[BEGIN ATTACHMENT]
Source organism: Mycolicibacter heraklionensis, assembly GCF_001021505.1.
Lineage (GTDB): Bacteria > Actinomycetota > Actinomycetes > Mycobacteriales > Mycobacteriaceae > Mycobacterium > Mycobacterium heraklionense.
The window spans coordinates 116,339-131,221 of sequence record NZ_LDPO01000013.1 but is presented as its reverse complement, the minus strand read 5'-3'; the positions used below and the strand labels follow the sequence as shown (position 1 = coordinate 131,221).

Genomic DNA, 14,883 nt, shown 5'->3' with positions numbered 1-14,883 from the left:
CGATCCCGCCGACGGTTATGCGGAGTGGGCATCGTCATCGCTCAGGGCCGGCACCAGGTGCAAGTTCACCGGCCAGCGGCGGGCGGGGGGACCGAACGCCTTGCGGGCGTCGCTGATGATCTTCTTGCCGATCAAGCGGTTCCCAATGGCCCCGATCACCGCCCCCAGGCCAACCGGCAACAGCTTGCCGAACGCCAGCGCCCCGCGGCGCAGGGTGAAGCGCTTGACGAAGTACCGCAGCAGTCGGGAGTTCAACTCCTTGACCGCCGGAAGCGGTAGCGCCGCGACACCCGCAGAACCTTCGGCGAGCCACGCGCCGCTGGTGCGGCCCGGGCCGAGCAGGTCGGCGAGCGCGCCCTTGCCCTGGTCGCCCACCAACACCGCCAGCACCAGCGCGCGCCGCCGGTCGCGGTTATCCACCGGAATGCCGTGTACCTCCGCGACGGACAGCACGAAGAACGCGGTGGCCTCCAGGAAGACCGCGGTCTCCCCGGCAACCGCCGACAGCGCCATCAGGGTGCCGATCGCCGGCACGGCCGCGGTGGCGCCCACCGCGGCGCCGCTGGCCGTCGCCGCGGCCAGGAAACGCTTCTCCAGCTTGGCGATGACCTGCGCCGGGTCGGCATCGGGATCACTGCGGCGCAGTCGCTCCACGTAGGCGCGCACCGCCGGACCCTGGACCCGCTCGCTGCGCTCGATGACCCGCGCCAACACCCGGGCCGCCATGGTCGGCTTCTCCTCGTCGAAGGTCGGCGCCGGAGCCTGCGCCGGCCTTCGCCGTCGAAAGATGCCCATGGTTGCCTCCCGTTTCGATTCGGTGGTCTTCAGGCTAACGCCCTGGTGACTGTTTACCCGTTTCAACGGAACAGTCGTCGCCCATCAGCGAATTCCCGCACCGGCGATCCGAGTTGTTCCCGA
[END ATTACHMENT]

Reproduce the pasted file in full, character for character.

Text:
Source organism: Mycolicibacter heraklionensis, assembly GCF_001021505.1.
Lineage (GTDB): Bacteria > Actinomycetota > Actinomycetes > Mycobacteriales > Mycobacteriaceae > Mycobacterium > Mycobacterium heraklionense.
The window spans coordinates 116,339-131,221 of sequence record NZ_LDPO01000013.1 but is presented as its reverse complement, the minus strand read 5'-3'; the positions used below and the strand labels follow the sequence as shown (position 1 = coordinate 131,221).

Genomic DNA, 14,883 nt, shown 5'->3' with positions numbered 1-14,883 from the left:
CGATCCCGCCGACGGTTATGCGGAGTGGGCATCGTCATCGCTCAGGGCCGGCACCAGGTGCAAGTTCACCGGCCAGCGGCGGGCGGGGGGACCGAACGCCTTGCGGGCGTCGCTGATGATCTTCTTGCCGATCAAGCGGTTCCCAATGGCCCCGATCACCGCCCCCAGGCCAACCGGCAACAGCTTGCCGAACGCCAGCGCCCCGCGGCGCAGGGTGAAGCGCTTGACGAAGTACCGCAGCAGTCGGGAGTTCAACTCCTTGACCGCCGGAAGCGGTAGCGCCGCGACACCCGCAGAACCTTCGGCGAGCCACGCGCCGCTGGTGCGGCCCGGGCCGAGCAGGTCGGCGAGCGCGCCCTTGCCCTGGTCGCCCACCAACACCGCCAGCACCAGCGCGCGCCGCCGGTCGCGGTTATCCACCGGAATGCCGTGTACCTCCGCGACGGACAGCACGAAGAACGCGGTGGCCTCCAGGAAGACCGCGGTCTCCCCGGCAACCGCCGACAGCGCCATCAGGGTGCCGATCGCCGGCACGGCCGCGGTGGCGCCCACCGCGGCGCCGCTGGCCGTCGCCGCGGCCAGGAAACGCTTCTCCAGCTTGGCGATGACCTGCGCCGGGTCGGCATCGGGATCACTGCGGCGCAGTCGCTCCACGTAGGCGCGCACCGCCGGACCCTGGACCCGCTCGCTGCGCTCGATGACCCGCGCCAACACCCGGGCCGCCATGGTCGGCTTCTCCTCGTCGAAGGTCGGCGCCGGAGCCTGCGCCGGCCTTCGCCGTCGAAAGATGCCCATGGTTGCCTCCCGTTTCGATTCGGTGGTCTTCAGGCTAACGCCCTGGTGACTGTTTACCCGTTTCAACGGAACAGTCGTCGCCCATCAGCGAATTCCCGCACCGGCGATCCGAGTTGTTCCCGA